Archive for Saturday, July 1, 2006

Salad variation sure to satisfy even crabbiest holiday eaters

July 1, 2006


Navigating Independence Day potato salad prep is a nightmare in my family.

It's a case of everyone demanding it their own way (and it baffles me that such an innocuous dish can elicit such strong feelings). Our solution? Boil tons of potatoes together, then divide them into as many as a half-dozen varieties of salad.

I'm easy. Heaps of crunchy vegetables, hard-cooked eggs and gobs of mayonnaise make my perfect potato salad. My wife, however, prefers hers without the crunch. Her version loses the celery, but keeps the onion.

My father-in-law won't eat vegetables, so his has just mayo and eggs. My mother's versions keeps the vegetables, but ditches the egg and substitutes soy mayonnaise (she's vegan). My father will eat anything, as long as the mayo is low-fat.

This year, I don't want to deal with any of that. It becomes impossible to keep track of which bowl is which salad, and I'm convinced I've accidentally given my mother the wrong version several years in a row.

So I started looking for some sort of salad everyone (or at least a majority) could settle on. I wanted something light and barbecue-friendly, but without the mayo-vegetable-egg baggage that causes so much trouble.

Crab Salad Vinaigrette is the sort of salad that will please most people: light and barbecue friendly, with a vinaigrette that seasons but doesn't overpower the crab meat.

Crab Salad Vinaigrette is the sort of salad that will please most people: light and barbecue friendly, with a vinaigrette that seasons but doesn't overpower the crab meat.

Crab salad provided the perfect answer. Most seafood salads call for mayonnaise, but I find these cloying. Mayo works in potato salad because the starch of the potatoes offsets the fat. Seafood can't pull it off as well.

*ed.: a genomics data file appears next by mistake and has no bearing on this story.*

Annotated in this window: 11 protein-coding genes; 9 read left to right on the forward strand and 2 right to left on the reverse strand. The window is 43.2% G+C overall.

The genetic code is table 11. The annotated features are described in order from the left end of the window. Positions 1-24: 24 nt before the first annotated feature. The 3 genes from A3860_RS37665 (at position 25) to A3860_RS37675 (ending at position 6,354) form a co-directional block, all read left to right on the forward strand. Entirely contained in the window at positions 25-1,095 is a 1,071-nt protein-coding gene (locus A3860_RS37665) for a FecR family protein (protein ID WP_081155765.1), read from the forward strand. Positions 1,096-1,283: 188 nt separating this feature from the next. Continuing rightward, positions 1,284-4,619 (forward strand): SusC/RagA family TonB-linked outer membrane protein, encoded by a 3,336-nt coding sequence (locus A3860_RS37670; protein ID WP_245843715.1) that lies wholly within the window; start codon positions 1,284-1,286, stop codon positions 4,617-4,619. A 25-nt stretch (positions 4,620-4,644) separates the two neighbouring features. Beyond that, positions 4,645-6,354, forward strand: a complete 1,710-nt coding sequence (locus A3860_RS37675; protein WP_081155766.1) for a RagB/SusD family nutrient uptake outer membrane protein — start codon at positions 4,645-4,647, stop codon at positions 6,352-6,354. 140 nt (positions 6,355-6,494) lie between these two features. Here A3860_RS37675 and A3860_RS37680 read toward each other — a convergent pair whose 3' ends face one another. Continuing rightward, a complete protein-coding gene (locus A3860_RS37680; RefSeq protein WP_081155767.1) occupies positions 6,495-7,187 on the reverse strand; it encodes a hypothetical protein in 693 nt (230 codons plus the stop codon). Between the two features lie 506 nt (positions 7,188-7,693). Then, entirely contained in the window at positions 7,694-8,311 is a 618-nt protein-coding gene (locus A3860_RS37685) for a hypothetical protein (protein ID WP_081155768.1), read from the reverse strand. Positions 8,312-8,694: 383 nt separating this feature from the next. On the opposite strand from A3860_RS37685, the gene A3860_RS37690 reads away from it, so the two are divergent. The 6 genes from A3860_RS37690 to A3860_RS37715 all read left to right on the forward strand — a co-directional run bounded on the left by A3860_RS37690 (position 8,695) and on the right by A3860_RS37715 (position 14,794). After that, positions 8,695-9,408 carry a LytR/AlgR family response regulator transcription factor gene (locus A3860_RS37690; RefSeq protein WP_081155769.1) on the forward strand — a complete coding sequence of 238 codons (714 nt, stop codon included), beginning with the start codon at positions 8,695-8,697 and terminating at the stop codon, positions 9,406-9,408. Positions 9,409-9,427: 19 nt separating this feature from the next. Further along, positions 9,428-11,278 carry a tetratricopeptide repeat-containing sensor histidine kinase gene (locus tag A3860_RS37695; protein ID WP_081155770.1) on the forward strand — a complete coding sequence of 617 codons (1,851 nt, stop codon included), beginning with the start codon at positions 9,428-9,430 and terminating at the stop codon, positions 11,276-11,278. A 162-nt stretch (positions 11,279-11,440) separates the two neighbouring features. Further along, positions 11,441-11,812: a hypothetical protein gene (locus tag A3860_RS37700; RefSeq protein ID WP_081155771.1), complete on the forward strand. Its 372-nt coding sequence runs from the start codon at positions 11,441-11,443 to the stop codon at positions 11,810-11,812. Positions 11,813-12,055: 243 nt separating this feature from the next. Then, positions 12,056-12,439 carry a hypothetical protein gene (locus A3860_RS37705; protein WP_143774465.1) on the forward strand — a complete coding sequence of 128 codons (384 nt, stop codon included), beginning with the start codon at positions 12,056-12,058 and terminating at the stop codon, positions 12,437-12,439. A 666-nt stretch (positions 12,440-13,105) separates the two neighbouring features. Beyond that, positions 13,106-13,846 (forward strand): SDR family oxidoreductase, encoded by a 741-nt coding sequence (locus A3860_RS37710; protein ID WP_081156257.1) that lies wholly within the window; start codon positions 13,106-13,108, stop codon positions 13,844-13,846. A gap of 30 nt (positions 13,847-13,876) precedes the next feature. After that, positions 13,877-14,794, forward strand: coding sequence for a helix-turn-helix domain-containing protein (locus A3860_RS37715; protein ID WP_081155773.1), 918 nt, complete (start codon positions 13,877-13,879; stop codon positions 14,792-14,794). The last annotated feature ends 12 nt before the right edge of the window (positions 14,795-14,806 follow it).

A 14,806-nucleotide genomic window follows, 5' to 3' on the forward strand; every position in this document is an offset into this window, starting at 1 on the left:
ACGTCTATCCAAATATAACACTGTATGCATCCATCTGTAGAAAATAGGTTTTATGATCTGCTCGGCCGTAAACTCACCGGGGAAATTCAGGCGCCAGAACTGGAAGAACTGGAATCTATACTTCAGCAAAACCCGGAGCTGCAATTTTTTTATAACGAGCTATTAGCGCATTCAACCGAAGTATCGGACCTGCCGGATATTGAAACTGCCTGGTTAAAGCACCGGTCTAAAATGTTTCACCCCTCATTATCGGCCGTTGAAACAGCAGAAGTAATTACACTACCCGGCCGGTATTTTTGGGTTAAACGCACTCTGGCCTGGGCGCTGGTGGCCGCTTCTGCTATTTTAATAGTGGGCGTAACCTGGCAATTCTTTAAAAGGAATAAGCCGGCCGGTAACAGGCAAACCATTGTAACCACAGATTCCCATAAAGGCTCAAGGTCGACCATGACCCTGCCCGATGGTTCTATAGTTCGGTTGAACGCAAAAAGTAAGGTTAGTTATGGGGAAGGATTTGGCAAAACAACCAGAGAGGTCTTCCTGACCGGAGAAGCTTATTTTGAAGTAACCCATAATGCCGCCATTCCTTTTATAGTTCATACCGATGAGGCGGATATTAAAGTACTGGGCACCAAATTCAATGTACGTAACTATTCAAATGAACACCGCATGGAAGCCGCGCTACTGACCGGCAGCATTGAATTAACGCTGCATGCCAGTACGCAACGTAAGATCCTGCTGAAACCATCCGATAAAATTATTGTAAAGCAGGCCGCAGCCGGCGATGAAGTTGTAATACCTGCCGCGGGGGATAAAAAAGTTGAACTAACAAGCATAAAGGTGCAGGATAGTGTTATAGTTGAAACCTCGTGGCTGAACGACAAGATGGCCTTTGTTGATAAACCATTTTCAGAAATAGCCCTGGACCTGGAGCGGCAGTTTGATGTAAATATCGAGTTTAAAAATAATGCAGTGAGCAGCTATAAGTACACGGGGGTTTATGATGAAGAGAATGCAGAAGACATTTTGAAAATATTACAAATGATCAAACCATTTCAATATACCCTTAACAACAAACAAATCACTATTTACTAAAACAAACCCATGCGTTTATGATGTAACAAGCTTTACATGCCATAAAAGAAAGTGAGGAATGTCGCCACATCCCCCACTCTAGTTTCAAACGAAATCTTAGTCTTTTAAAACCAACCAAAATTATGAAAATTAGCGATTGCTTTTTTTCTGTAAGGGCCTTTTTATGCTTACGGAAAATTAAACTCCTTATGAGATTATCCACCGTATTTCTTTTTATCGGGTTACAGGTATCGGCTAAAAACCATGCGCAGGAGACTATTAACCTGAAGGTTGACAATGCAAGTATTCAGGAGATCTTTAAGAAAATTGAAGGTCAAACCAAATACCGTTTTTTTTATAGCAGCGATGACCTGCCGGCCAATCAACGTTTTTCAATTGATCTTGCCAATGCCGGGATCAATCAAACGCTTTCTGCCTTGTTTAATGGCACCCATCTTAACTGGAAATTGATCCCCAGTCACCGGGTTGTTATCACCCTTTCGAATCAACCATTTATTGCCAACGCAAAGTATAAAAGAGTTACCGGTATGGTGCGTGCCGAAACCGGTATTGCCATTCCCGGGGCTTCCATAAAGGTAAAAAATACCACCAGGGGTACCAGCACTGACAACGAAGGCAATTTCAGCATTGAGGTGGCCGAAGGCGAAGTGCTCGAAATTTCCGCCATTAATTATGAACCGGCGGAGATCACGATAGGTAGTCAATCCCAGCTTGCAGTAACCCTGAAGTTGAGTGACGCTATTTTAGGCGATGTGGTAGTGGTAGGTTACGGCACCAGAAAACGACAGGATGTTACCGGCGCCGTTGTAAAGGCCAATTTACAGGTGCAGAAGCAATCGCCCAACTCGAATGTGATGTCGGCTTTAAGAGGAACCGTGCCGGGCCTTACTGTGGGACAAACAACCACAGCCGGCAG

This meant the dressing would be oil-based. A little olive oil, lemon juice, salt and pepper made a simple "vinaigrette" that nicely seasons but doesn't overpower crab meat.

For texture and a bit of bite, I also tossed the crab with red radishes cut into thin matchsticks and just a bit of garlic.

The result was outstanding. The flavor is light, but the salad, like the potato salad I was working to replace, is substantial. The prep also is much faster than potato salad. I used canned lump crab meat and made the salad in minutes.

For an attractive presentation, I serve the salad in hollowed-out heads of iceberg lettuce. This looks refreshing, and gives the diner the option of adding greens to each bite. Of course, a bowl works just as well.

Crab Salad Vinaigrette

2 heads iceberg lettuce

1/4 cup extra-virgin olive oil

Juice of 1 lemon

2 cloves garlic, finely minced

1 teaspoon kosher salt

1/2 teaspoon freshly ground black pepper

1 scallion, finely sliced

4 red radishes, cut into fine matchsticks

4 cups lump crab meat

4 cherry tomatoes, cut into quarters

Cut each head of lettuce in half across the center. Lightly trim the rounded end of each half to create a flat surface for the bowl to stand on. Carefully remove the core of each half to create four bowls. Put each on a plate and set aside.

In a medium bowl, whisk together the olive oil, lemon juice, garlic, salt and pepper. Add the scallion and radish and mix to combine.

Add the crab meat and gently toss to coat evenly with vinaigrette. Mound a fourth of the crab salad in the center of each lettuce leaf. Garnish with tomatoes.

The salad can be refrigerated for up to a day.

Makes 4 servings.


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